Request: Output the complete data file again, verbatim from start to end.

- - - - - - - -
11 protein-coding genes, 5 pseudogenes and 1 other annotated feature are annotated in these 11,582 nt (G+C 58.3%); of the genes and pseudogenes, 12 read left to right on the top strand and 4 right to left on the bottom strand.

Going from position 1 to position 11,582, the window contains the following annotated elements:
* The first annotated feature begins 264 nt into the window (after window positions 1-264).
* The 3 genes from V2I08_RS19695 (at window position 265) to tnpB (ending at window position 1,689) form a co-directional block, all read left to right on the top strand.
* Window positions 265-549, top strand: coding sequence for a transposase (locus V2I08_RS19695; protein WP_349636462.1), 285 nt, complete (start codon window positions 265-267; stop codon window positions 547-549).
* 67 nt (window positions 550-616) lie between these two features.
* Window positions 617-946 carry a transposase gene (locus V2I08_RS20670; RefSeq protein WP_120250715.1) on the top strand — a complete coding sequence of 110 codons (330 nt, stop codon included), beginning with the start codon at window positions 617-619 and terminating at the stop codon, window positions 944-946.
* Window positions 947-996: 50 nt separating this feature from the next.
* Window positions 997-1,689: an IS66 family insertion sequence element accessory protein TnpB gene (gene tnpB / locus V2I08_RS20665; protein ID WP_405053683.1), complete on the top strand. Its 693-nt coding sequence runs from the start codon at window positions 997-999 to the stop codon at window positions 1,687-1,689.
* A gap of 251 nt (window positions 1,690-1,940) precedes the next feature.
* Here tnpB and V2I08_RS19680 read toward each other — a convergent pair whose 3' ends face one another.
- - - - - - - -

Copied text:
11 protein-coding genes, 5 pseudogenes and 1 other annotated feature are annotated in these 11,582 nt (G+C 58.3%); of the genes and pseudogenes, 12 read left to right on the top strand and 4 right to left on the bottom strand.

Going from position 1 to position 11,582, the window contains the following annotated elements:
* The first annotated feature begins 264 nt into the window (after window positions 1-264).
* The 3 genes from V2I08_RS19695 (at window position 265) to tnpB (ending at window position 1,689) form a co-directional block, all read left to right on the top strand.
* Window positions 265-549, top strand: coding sequence for a transposase (locus V2I08_RS19695; protein WP_349636462.1), 285 nt, complete (start codon window positions 265-267; stop codon window positions 547-549).
* 67 nt (window positions 550-616) lie between these two features.
* Window positions 617-946 carry a transposase gene (locus V2I08_RS20670; RefSeq protein WP_120250715.1) on the top strand — a complete coding sequence of 110 codons (330 nt, stop codon included), beginning with the start codon at window positions 617-619 and terminating at the stop codon, window positions 944-946.
* Window positions 947-996: 50 nt separating this feature from the next.
* Window positions 997-1,689: an IS66 family insertion sequence element accessory protein TnpB gene (gene tnpB / locus V2I08_RS20665; protein ID WP_405053683.1), complete on the top strand. Its 693-nt coding sequence runs from the start codon at window positions 997-999 to the stop codon at window positions 1,687-1,689.
* A gap of 251 nt (window positions 1,690-1,940) precedes the next feature.
* Here tnpB and V2I08_RS19680 read toward each other — a convergent pair whose 3' ends face one another.